The Battle of Fallen Timbers at Shiloh
April 8, 1862
An amazing rear guard action by Colonel Bedford Forrest after the Battle of Shiloh. This property will soon be added to the Shiloh National Military Park, thanks to the Civil War Preservation Trust. It’s located about 7 miles southwest of the Shiloh Visitor Center here. This, and other planed additions, will make Shiloh the largest military park system in the United States.
Recommended reading: The Campaigns of General Forrest
“At twenty paces the Confederates gave a volley with their shot-guns, a formidable weapon at that short distance, and rushed in with pistols and sabres. So sudden was the onset that, despite their numbers, the Federal cavalry broke in disorder, and fled back through the woods running over their own infantry in their panic, creating a scene of singular confusion and tumult for some moments. Many of the infantry were thus knocked down; many horses also were transfixed by the bayonets of their own infantry. Scores of other horses fell and threw their riders sprawling and bruised upon the ground; and all around was a medley of cavalry and infantry, scattering and running to and fro, hither and thither, officers shouting and cursing, and the hurt groaning. Before the infantry could recover from the condition into which the flight of the cavalry had thrown them, Forrest was upon them also with a swift play of sabre and revolver, and they broke as well as the cavalry. The slaughter was considerable, as the flying infantry were closely pursued for several hundred yards by their eager, excited enemy. Men are merciless on such occasions. The loss inflicted was heavy, while seventy were captured.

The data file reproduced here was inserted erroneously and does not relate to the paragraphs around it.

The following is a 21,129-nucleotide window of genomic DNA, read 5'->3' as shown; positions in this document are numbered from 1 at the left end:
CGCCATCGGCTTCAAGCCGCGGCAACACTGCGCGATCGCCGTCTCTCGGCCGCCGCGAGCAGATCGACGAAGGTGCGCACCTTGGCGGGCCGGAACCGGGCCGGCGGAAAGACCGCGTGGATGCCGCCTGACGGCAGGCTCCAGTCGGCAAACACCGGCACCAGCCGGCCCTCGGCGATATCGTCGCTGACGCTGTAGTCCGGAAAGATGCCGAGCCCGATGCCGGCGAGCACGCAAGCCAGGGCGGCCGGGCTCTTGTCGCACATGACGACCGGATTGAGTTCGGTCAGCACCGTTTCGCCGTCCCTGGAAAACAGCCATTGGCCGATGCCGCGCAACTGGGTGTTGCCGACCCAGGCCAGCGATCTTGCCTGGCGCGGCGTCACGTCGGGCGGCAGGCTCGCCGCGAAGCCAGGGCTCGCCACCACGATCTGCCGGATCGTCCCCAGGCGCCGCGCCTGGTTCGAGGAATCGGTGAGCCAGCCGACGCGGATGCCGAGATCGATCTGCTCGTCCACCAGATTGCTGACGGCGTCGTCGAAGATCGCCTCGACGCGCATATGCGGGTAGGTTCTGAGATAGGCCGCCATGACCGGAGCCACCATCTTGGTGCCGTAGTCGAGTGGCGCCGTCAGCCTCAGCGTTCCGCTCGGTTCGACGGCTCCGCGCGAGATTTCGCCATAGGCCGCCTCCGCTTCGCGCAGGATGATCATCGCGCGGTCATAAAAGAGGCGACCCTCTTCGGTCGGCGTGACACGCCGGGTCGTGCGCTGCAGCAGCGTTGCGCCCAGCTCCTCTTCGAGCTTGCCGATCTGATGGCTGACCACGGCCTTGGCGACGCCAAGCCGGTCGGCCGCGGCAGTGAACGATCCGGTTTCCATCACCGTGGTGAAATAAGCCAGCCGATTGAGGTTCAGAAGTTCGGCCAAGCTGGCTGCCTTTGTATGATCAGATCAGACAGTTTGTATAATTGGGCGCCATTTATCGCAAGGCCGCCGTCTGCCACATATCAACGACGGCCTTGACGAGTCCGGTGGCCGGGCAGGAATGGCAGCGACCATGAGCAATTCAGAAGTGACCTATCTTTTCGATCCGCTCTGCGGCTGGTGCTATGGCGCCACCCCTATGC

In the ardency and exultation of the pursuit, Forrest pressed on until he found himself alone within fifty yards of the main body of the Federal expeditionary force,—and beyond, indeed, a large part of those whom he had just surprised and routed. Halting, he saw at a glance that his men, perceiving sooner the situation, had very properly halted, and were then falling back with their prisoners,—which they were doing, however, unaware of the perilous position of their leader. Immediately observed by the enemy, now all around him, Forrest was fired at from all sides. One ball from an Austrian rifle, striking him on the left side, just above the point of the hip-bone, penetrated to the spine, and, ranging around, lodged in the left side—a severe if not, indeed, mortal wound, as his surgeon apprehended. His right leg, benumbed by the blow, was also left hanging useless in the stirrup. Turning his horse, however, he resolved to escape, surrounded as he was by hundreds bent on his death, and shouting, “Kill him !” “Shoot him !” “Stick him!” “Knock him off his horse !” all of which they literally sought to do. His horse, too, was wounded, (mortally, as it proved,) but still bore up under his daring rider, as he dashed out of the throng of assailants, using his revolver with deadly aim to clear his path.” – The Campaigns of General Forrest
Take a 360º Virtual Tour of the Fallen Timbers Battlefield:
360º photography by Bob Henderson